Everyone wonders about fate at some point in their lives. Are our actions are own? Are they predetermined? Are moments and meetings unavoidable? No one knows, of course, but it can be fun to guess. Serenity Forge and Way Down Deep's Half Past Fate goes out of its way to take a look at the universe and plays with the concept of fate in a different, lighthearted manner.
Half Past Fate follows the story of three different romances- Ana and Jaren, Rinden and Mara, and Bia and Milo. Each story takes place over a different amount of time, from 8 years to 1 day. The stories are each told piecemeal, with each of the game’s 12 chapters flashing back to a previous time. Only the last chapter takes place in the present.
Ana and Jaren were my favorite pair to follow. Two college-aged kids who meet up at a tea festival, Ana is the resident expert, using the clueless Jaren as her test subject for a marketing experiment. Though they part ways on friendly terms, Jaren loses her number and spends the next two flashbacks working to track her down. As a natural-born gamer, his segments are full of tongue in cheek video game references poking fun at the genre, particularly at Jaren’s many fetch-quests.
Rinden and Mara have the shortest story, taking place over the course of one day. Initially, she spills coffee on him in the coffee shop that morning, and their interactions actually get worse from there. While Mara is a strong and confident career woman, Rinden is clearly written by someone who hasn’t lived in a big city in their life, as he thinks jaywalking is actually a crime and that there’s such a thing as cars being too close together to walk between. Their dynamic is definitely the most interesting of the stories.
Bia and Milo are the longest of the stories, taking place over eight years. The two met while Bia was working on a college assignment. Their shared love of movies and photography/cinematography connects them, but the time span ensures their relationship is a slow burn. Bia’s perspective dominates the story as their relationship progresses through the years. It’s the most realistic of the three plots, but also the most bittersweet.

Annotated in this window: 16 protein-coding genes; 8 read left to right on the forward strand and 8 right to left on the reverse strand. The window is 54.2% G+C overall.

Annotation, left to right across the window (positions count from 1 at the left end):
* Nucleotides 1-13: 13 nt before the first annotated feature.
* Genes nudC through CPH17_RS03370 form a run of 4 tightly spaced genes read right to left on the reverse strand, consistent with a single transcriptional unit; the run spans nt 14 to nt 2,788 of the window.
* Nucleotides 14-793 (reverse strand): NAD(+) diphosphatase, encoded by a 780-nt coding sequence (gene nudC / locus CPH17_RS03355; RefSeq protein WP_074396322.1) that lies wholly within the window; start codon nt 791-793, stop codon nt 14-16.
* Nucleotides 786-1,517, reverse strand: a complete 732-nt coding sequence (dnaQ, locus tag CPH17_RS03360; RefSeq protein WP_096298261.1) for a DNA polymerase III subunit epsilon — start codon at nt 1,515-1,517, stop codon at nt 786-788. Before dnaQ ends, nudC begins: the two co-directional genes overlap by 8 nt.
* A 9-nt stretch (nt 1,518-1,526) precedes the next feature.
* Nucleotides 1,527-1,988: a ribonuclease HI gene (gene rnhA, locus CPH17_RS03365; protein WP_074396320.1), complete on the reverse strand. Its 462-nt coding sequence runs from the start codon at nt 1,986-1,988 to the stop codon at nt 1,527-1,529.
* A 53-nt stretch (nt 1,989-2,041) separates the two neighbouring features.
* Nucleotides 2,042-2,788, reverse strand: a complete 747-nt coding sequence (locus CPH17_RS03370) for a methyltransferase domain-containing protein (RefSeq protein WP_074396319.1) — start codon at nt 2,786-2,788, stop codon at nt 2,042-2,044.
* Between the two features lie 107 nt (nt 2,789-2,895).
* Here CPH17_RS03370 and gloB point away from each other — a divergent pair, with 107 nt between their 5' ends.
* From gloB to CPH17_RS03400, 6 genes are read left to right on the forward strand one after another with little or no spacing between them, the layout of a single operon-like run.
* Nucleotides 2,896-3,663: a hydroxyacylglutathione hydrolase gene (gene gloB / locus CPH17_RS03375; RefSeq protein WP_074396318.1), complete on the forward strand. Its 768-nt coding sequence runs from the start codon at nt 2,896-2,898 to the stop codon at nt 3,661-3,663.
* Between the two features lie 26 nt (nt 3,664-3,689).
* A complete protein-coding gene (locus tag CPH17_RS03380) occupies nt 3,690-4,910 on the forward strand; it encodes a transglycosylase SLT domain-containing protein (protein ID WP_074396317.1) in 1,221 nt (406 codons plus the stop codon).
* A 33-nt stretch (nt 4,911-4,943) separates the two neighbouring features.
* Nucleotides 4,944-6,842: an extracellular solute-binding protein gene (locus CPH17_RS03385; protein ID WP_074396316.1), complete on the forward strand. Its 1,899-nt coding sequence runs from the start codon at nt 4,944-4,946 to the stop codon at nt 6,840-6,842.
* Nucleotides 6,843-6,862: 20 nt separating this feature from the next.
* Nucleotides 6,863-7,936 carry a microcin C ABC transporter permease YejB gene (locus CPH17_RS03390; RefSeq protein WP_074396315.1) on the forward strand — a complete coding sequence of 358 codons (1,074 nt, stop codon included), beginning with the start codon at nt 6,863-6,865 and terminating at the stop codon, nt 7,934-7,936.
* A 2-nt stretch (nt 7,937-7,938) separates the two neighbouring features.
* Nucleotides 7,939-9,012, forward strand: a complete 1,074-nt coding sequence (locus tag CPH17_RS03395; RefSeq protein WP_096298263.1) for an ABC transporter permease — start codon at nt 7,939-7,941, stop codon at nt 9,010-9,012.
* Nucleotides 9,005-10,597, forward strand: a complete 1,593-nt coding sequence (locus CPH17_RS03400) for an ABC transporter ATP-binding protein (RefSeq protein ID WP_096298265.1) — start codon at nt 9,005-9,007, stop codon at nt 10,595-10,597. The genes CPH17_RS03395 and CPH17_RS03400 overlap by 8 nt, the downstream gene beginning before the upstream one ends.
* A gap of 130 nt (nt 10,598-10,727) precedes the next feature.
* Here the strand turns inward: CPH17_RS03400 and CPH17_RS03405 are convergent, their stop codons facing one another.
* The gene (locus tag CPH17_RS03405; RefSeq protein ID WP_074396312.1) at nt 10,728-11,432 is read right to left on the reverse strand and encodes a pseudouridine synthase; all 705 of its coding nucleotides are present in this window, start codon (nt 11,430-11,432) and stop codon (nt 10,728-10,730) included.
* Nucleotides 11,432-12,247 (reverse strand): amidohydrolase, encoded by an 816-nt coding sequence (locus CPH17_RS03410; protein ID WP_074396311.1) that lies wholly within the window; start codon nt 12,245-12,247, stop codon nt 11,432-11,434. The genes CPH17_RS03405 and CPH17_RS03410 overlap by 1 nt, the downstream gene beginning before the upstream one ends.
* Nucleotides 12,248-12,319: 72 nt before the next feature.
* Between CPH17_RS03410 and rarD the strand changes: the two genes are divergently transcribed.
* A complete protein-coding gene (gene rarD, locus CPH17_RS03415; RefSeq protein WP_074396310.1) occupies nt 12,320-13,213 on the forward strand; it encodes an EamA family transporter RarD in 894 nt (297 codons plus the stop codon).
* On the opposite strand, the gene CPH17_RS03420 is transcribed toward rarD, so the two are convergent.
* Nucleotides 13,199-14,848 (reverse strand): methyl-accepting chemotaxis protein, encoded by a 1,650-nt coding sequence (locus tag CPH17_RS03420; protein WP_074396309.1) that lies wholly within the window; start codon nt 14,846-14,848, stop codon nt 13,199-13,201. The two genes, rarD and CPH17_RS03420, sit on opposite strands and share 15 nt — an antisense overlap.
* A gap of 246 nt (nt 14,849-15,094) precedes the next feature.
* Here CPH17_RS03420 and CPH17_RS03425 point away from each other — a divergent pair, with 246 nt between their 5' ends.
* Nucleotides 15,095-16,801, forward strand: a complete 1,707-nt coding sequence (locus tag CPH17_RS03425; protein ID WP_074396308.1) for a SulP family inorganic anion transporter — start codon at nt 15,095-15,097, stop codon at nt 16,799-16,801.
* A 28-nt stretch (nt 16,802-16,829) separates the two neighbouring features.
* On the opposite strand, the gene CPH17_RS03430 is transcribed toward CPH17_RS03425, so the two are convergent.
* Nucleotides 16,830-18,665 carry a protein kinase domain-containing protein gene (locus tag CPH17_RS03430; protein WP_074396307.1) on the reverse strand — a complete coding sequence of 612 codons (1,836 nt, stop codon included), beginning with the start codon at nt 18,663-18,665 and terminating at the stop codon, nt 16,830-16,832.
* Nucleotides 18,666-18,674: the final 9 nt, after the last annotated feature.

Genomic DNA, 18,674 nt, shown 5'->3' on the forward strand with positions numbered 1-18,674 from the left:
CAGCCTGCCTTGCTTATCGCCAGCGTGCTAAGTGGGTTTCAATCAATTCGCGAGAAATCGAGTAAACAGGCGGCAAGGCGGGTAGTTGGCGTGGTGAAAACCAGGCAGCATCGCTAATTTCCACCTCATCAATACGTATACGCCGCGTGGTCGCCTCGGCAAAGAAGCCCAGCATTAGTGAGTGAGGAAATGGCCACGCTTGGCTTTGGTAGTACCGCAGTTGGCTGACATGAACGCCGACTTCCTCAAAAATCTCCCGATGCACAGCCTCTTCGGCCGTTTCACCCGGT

In addition to the main characters, the background cast intertwines throughout all three stories. Recurring characters play a role, no matter how small, in almost every scenario. From the unnamed hippie dude who dubs Rinden an Earth Warrior to Bia’s friend Lars to Jaren’s boss Oscar, each character has their own special part to play in the intricately woven overall narrative. Of course, our main characters also tend to pop up in each other’s stories from time to time, giving them more of a substantial place in the tale as a whole.
The gameplay is incredibly simple, even for an adventure game. The first chapter explains everything in a very helpful tutorial and uses only a handful of buttons. It’s a great way to introduce beginners to the genre without overwhelming them with 18 different keyboard shortcuts. As a bonus, if you forget which key does what, there are helpful labels on the screen at all times.
Unfortunately, the downside of having such simple gameplay is that it isn’t used for very much. The majority of the game is spent talking and walking around, there are no real puzzles other than a few fetch quests of the “favor chain” variety. Since only a few background characters are interactable in each area, it’s not particularly difficult to solve any of the problems. Still, its lack of difficulty contributes to the game’s relaxing atmosphere.
The art and music are both quite fitting to the story, being cute but not overbearingly sweet. Half Past Fate is rendered in usual pixel art, but the characters all have shadows and interact with the world as if they were cardboard cutouts moving through a pop-up book, in a vaguely 3D style. The background movements also give life to the story, from Chai’s tail wagging to Bia’s hair bouncing as she walks around. It’s subtle but well-done. The chiptune music is all pretty soothing, with a light, Tinkertoy-esque vibe to it.
Overall, Half Past Fate is a fun, relaxing experience that clocks in at around four hours. If you’re looking for a challenge, well, you’re not going to find it here. But if you’re looking for interesting and diverse characters, as well as a perfectly plotted story, you’re in luck. That is, if luck exists- maybe it was fate.
TechRaptor reviewed Half Past Fate on PC via Steam with a copy provided by the publisher.
- Loveable, Diverse Characters
- Intricately Plotted Narrative
- Easy Gameplay Mechanics
- No Puzzles
- No Real Challenge
- Short Four Hour Runtime